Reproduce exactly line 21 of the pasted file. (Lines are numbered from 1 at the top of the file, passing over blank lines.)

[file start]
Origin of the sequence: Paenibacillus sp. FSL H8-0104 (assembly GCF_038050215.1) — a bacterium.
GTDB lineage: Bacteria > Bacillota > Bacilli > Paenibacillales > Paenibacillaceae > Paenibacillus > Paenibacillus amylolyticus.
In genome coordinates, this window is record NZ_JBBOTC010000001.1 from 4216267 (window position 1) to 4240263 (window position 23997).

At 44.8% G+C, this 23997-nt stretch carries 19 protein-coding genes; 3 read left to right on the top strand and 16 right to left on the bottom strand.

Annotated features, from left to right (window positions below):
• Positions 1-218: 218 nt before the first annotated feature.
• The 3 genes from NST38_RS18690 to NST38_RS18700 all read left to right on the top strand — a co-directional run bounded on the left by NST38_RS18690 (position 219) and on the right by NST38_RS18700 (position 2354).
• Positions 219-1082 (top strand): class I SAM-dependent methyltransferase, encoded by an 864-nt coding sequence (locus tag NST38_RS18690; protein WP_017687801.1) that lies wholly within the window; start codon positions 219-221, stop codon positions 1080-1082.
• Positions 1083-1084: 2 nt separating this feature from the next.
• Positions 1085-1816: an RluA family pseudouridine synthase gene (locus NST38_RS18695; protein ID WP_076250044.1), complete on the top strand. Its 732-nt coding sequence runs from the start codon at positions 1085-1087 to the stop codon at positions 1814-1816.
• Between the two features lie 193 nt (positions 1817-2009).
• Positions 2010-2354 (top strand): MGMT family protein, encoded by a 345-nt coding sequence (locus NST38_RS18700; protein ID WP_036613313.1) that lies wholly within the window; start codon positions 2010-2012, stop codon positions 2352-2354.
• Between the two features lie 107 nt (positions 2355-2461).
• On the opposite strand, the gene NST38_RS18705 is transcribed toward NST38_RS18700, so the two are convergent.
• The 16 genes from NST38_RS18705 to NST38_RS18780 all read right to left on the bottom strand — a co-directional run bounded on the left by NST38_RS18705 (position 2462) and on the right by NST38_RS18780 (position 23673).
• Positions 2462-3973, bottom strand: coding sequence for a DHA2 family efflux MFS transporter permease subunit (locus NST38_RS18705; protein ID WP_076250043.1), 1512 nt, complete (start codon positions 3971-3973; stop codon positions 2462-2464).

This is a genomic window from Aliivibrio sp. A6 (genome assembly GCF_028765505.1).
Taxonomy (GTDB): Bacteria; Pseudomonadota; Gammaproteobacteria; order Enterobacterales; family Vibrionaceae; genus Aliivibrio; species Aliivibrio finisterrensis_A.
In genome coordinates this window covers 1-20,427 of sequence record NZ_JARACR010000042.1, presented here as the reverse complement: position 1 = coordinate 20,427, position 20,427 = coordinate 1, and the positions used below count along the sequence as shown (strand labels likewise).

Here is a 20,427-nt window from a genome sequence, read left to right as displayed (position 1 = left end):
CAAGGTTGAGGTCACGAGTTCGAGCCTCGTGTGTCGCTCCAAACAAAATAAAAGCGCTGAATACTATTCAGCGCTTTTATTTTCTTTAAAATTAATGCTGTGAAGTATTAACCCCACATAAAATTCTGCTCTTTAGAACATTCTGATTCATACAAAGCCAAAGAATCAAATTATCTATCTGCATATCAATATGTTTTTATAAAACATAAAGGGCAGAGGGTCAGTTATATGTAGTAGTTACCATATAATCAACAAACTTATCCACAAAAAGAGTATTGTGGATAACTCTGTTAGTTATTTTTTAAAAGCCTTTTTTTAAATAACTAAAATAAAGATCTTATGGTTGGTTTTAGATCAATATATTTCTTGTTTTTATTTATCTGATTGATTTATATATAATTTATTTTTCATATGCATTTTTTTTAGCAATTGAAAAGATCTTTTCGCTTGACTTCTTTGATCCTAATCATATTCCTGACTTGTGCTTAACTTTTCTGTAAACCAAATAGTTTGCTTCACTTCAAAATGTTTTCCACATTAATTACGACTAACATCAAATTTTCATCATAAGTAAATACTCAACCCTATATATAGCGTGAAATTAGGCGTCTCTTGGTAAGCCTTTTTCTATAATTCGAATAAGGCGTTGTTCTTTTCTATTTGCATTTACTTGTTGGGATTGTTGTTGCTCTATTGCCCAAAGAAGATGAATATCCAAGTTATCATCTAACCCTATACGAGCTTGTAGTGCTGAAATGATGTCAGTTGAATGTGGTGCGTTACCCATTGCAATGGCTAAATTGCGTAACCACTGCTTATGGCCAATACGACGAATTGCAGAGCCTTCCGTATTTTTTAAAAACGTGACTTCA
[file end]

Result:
CAAGGTTGAGGTCACGAGTTCGAGCCTCGTGTGTCGCTCCAAACAAAATAAAAGCGCTGAATACTATTCAGCGCTTTTATTTTCTTTAAAATTAATGCTGTGAAGTATTAACCCCACATAAAATTCTGCTCTTTAGAACATTCTGATTCATACAAAGCCAAAGAATCAAATTATCTATCTGCATATCAATATGTTTTTATAAAACATAAAGGGCAGAGGGTCAGTTATATGTAGTAGTTACCATATAATCAACAAACTTATCCACAAAAAGAGTATTGTGGATAACTCTGTTAGTTATTTTTTAAAAGCCTTTTTTTAAATAACTAAAATAAAGATCTTATGGTTGGTTTTAGATCAATATATTTCTTGTTTTTATTTATCTGATTGATTTATATATAATTTATTTTTCATATGCATTTTTTTTAGCAATTGAAAAGATCTTTTCGCTTGACTTCTTTGATCCTAATCATATTCCTGACTTGTGCTTAACTTTTCTGTAAACCAAATAGTTTGCTTCACTTCAAAATGTTTTCCACATTAATTACGACTAACATCAAATTTTCATCATAAGTAAATACTCAACCCTATATATAGCGTGAAATTAGGCGTCTCTTGGTAAGCCTTTTTCTATAATTCGAATAAGGCGTTGTTCTTTTCTATTTGCATTTACTTGTTGGGATTGTTGTTGCTCTATTGCCCAAAGAAGATGAATATCCAAGTTATCATCTAACCCTATACGAGCTTGTAGTGCTGAAATGATGTCAGTTGAATGTGGTGCGTTACCCATTGCAATGGCTAAATTGCGTAACCACTGCTTATGGCCAATACGACGAATTGCAGAGCCTTCCGTATTTTTTAAAAACGTGACTTCA